One-third (34%) of workers believe they may outlive their retirement savings. Among individuals who make less than $25,000, 54% believe they run the risk of outliving their retirement savings. This, according to the 14th annual national Retirement Confidence Survey (RCS) released today by the Employee Benefit Research Institute (EBRI), American Savings Education Council (ASEC), and Mathew Greenwald & Associates.Men are slightly more confident than women (65% versus 61%) when it comes to believing they will not outlive their retirement savings, and married people are more confident than non-married individuals (66% versus 58%). When it comes to long-term care (LTC) in retirement, 51% of workers are confident that they will have enough money to pay for LTC expenses.

"Despite numerous studies that show that Americans underestimate the amount they need to save for retirement and how long they will need to make their retirement savings last -- nor do they realize that the average cost of a private room in a nursing home is $66,000 annually -- many individuals are still confident that they will not run out of money," said C. Robert Henrikson, president of MetLife's U.S. Insurance and Financial Services businesses. MetLife is an underwriter of the 2004 national Retirement Confidence Survey.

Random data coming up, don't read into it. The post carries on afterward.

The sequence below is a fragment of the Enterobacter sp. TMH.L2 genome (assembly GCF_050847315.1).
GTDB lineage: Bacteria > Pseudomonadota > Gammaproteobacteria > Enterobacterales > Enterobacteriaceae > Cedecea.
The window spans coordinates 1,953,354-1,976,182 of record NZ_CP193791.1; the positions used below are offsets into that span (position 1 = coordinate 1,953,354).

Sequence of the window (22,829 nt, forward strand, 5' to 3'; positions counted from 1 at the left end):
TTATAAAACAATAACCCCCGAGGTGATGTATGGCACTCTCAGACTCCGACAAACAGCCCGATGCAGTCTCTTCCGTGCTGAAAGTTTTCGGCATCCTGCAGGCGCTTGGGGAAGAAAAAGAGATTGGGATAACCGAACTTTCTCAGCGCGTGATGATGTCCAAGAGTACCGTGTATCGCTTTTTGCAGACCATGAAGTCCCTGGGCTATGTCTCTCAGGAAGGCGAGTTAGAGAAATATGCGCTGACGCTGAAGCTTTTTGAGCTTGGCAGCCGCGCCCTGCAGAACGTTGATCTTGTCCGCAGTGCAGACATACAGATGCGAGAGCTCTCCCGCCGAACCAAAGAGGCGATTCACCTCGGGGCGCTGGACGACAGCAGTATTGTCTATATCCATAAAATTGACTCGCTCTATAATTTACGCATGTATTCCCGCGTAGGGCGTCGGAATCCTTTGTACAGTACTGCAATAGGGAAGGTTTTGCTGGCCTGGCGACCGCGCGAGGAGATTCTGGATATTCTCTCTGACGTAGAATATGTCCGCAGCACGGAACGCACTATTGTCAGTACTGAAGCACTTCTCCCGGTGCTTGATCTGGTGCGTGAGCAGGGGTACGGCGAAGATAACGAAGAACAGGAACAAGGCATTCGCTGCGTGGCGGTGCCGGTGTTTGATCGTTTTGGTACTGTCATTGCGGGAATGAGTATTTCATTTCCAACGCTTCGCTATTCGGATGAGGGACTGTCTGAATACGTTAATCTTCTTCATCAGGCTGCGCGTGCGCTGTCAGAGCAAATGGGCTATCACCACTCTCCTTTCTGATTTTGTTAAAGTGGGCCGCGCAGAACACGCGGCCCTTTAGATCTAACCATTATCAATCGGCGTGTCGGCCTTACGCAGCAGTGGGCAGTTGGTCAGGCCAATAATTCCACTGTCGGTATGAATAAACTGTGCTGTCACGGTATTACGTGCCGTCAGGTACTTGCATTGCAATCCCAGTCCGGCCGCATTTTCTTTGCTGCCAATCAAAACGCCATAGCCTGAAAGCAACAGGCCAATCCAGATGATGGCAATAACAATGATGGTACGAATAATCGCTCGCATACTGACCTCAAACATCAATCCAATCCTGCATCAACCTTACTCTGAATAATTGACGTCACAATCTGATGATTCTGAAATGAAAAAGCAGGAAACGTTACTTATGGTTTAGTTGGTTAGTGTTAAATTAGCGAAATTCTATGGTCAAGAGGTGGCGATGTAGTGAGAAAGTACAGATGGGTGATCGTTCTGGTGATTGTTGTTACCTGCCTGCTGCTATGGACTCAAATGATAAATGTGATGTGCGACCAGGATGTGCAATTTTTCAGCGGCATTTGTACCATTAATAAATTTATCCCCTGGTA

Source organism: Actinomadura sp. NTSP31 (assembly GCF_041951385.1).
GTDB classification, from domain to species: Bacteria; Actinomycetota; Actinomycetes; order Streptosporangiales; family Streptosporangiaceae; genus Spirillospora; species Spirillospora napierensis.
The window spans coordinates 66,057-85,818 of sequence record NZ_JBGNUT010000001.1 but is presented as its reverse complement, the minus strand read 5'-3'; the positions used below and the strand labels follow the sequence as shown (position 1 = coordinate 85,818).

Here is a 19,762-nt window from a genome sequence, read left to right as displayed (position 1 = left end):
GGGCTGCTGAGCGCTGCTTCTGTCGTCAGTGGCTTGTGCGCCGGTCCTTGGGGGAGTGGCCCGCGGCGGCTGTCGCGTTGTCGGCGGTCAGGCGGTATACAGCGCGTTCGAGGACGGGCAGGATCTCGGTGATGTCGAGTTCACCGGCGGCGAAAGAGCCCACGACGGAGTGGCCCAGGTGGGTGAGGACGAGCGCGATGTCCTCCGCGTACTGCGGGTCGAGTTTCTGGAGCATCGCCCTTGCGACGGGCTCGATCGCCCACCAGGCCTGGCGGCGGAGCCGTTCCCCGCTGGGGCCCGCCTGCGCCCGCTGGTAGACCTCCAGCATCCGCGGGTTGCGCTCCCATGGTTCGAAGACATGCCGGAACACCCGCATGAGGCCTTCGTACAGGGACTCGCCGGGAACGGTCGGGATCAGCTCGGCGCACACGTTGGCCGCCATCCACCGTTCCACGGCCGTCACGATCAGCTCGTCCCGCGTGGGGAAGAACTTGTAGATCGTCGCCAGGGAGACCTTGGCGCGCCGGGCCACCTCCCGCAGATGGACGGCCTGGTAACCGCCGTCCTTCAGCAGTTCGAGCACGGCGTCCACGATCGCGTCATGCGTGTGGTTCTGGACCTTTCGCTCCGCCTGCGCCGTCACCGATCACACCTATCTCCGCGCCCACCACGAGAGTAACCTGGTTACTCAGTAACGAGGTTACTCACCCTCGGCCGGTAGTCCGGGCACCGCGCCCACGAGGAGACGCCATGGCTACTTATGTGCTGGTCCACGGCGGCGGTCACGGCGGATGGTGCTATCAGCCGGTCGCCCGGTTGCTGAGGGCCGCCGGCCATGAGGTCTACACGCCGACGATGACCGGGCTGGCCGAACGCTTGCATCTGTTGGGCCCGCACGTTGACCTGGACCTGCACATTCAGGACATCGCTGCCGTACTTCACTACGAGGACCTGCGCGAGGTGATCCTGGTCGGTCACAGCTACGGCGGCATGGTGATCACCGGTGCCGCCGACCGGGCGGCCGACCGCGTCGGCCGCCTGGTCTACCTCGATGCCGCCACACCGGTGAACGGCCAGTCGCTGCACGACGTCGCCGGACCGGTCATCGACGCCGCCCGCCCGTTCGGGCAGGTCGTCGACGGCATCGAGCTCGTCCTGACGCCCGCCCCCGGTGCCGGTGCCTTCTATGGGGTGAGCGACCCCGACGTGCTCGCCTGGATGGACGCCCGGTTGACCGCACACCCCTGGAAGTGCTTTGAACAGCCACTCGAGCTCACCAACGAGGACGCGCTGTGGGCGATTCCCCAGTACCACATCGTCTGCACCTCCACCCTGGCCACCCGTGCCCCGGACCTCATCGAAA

"This false sense of security is disturbing considering that even those individuals who have built a relatively large nest egg do not know how much income that nest egg will produce throughout their retirement. In short, Americans don't know what their savings are really worth," he said.

Rhe 2004 RCS shows that most workers say they and/or their spouse have saved money for retirement (68%), but the amount they have saved is low. The survey finds that 45% of all workers report total household assets, excluding the value of their home, of less than $25,000. The proportion of workers who say they are saving for retirement has remained unchanged since 2001.

Source: MetLife, EBRI

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